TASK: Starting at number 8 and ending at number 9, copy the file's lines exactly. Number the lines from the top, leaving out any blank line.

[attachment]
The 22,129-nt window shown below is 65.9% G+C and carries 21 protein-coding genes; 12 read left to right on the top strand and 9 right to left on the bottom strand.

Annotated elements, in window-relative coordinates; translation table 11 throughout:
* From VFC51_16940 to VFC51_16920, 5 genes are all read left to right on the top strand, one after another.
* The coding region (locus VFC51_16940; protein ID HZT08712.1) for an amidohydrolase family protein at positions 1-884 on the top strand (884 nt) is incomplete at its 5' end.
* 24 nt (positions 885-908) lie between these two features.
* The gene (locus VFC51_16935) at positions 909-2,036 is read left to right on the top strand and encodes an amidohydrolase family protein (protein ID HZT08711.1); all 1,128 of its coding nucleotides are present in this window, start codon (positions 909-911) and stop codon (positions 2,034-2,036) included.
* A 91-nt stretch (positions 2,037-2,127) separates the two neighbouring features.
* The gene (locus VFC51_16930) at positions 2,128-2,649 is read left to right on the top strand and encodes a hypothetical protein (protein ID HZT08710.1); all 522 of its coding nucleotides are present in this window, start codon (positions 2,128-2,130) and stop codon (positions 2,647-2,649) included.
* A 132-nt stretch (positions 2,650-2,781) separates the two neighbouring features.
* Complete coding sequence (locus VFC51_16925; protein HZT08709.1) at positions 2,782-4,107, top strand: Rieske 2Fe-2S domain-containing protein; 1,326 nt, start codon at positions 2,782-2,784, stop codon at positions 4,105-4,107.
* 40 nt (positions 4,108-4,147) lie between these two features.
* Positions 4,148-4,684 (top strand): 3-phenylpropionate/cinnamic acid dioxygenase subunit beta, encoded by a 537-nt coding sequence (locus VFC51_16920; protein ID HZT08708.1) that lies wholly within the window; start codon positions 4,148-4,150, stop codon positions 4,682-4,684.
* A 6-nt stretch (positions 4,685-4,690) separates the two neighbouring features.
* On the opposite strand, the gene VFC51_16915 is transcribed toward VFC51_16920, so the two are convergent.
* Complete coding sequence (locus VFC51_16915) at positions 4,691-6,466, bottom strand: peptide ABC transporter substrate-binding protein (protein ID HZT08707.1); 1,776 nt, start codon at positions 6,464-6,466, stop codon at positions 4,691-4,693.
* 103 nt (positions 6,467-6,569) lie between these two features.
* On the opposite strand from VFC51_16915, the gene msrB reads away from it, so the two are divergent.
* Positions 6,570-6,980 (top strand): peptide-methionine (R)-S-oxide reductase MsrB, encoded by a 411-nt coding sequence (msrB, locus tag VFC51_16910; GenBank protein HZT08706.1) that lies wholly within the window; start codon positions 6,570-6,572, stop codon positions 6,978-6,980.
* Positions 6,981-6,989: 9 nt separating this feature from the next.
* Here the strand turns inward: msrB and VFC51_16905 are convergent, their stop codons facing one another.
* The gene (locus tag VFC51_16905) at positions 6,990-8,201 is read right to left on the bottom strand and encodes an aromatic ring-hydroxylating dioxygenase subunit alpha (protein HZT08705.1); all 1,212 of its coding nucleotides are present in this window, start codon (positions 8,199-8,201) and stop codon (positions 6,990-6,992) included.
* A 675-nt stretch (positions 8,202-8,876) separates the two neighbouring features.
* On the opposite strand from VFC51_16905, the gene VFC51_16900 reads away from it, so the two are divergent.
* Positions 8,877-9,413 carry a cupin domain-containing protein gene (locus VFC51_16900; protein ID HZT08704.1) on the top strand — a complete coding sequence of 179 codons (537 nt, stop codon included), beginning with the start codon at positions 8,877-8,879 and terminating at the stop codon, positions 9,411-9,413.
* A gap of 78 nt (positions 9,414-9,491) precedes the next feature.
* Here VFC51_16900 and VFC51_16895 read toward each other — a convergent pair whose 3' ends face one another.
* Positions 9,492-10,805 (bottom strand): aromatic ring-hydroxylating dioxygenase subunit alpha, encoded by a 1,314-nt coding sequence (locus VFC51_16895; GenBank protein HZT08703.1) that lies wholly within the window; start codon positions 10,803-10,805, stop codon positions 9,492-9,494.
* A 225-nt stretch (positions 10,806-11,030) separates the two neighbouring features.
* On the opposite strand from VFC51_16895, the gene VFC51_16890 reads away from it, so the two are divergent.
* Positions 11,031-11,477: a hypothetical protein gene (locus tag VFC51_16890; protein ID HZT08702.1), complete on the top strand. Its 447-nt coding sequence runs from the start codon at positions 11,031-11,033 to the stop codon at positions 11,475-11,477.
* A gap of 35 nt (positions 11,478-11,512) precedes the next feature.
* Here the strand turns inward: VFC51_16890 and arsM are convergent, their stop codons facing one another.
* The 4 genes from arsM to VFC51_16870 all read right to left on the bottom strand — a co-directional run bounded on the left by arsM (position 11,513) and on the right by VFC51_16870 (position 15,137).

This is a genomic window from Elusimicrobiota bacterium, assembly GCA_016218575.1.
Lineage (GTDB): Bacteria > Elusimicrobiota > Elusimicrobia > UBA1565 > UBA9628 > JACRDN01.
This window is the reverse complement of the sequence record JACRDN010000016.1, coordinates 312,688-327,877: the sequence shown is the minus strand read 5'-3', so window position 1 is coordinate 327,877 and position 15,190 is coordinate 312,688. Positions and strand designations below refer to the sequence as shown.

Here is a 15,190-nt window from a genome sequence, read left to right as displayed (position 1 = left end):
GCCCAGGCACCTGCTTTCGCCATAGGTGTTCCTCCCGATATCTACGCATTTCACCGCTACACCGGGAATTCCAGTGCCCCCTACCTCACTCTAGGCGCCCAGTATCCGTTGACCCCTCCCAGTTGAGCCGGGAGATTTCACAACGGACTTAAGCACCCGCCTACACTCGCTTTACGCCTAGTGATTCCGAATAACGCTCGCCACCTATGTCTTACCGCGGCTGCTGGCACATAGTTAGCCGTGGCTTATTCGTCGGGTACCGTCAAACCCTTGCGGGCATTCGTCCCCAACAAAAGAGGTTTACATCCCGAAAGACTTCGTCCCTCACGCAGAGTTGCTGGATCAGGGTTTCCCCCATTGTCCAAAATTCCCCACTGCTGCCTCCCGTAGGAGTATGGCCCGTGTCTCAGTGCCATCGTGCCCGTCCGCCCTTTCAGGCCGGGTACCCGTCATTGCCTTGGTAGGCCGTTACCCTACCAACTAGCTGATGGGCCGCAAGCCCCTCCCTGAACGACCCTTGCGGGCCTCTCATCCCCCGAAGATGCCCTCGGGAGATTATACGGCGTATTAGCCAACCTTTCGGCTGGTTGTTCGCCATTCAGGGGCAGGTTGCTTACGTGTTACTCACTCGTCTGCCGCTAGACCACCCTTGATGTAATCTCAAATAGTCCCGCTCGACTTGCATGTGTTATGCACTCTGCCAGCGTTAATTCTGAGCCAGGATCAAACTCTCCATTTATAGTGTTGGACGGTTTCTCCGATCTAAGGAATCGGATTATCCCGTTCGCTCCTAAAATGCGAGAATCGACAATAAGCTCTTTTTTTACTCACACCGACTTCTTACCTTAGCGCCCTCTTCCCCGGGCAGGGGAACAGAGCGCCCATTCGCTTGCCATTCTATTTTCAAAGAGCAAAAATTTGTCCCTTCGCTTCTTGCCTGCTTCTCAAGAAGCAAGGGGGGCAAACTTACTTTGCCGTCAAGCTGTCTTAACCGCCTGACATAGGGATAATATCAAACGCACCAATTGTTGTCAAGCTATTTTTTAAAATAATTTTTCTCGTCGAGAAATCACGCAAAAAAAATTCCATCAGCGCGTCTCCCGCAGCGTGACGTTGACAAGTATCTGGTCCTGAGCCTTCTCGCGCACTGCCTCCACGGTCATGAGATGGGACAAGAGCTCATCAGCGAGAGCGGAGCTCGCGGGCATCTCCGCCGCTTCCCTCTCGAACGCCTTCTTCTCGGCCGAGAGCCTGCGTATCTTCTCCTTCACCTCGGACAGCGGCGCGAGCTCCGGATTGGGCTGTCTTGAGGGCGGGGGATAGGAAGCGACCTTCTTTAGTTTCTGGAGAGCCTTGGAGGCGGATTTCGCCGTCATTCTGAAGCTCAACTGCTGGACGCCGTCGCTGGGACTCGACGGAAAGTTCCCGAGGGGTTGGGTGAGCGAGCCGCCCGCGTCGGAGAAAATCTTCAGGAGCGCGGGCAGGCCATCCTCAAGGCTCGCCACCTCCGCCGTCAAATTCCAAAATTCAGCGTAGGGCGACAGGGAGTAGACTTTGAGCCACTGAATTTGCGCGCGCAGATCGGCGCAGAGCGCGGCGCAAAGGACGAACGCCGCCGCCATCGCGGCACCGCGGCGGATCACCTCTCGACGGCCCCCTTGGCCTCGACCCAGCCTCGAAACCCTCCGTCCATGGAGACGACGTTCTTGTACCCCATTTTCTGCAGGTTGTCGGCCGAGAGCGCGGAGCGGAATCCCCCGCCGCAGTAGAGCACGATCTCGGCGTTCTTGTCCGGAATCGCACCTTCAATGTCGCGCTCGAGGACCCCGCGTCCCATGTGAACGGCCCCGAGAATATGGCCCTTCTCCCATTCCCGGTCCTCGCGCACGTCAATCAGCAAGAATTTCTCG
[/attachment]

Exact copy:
* The gene (locus VFC51_16930) at positions 2,128-2,649 is read left to right on the top strand and encodes a hypothetical protein (protein ID HZT08710.1); all 522 of its coding nucleotides are present in this window, start codon (positions 2,128-2,130) and stop codon (positions 2,647-2,649) included.
* A 132-nt stretch (positions 2,650-2,781) separates the two neighbouring features.